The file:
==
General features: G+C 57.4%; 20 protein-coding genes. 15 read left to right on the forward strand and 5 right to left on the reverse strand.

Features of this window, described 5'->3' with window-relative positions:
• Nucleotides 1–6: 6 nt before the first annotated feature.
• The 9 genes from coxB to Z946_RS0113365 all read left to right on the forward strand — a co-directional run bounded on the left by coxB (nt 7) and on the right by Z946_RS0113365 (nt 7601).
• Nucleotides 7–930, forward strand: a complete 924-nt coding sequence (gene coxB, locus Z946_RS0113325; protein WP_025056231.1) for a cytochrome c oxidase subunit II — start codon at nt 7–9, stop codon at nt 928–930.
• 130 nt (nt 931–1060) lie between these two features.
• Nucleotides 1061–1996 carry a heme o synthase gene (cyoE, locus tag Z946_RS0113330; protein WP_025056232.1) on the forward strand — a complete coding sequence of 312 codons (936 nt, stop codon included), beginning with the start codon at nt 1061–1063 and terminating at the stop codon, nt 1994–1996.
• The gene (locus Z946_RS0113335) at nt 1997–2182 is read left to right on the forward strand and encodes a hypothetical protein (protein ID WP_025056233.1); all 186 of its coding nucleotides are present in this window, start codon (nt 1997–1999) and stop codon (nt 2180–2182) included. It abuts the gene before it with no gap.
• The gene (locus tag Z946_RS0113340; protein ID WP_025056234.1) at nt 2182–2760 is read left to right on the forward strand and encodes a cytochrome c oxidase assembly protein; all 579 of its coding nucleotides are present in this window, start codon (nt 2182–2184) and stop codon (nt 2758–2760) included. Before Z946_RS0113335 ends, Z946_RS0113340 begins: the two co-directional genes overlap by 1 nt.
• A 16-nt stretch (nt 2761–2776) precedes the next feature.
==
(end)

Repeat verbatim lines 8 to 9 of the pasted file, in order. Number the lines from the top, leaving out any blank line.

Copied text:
• The gene (locus Z946_RS0113335) at nt 1997–2182 is read left to right on the forward strand and encodes a hypothetical protein (protein ID WP_025056233.1); all 186 of its coding nucleotides are present in this window, start codon (nt 1997–1999) and stop codon (nt 2180–2182) included. It abuts the gene before it with no gap.
• The gene (locus tag Z946_RS0113340; protein ID WP_025056234.1) at nt 2182–2760 is read left to right on the forward strand and encodes a cytochrome c oxidase assembly protein; all 579 of its coding nucleotides are present in this window, start codon (nt 2182–2184) and stop codon (nt 2758–2760) included. Before Z946_RS0113335 ends, Z946_RS0113340 begins: the two co-directional genes overlap by 1 nt.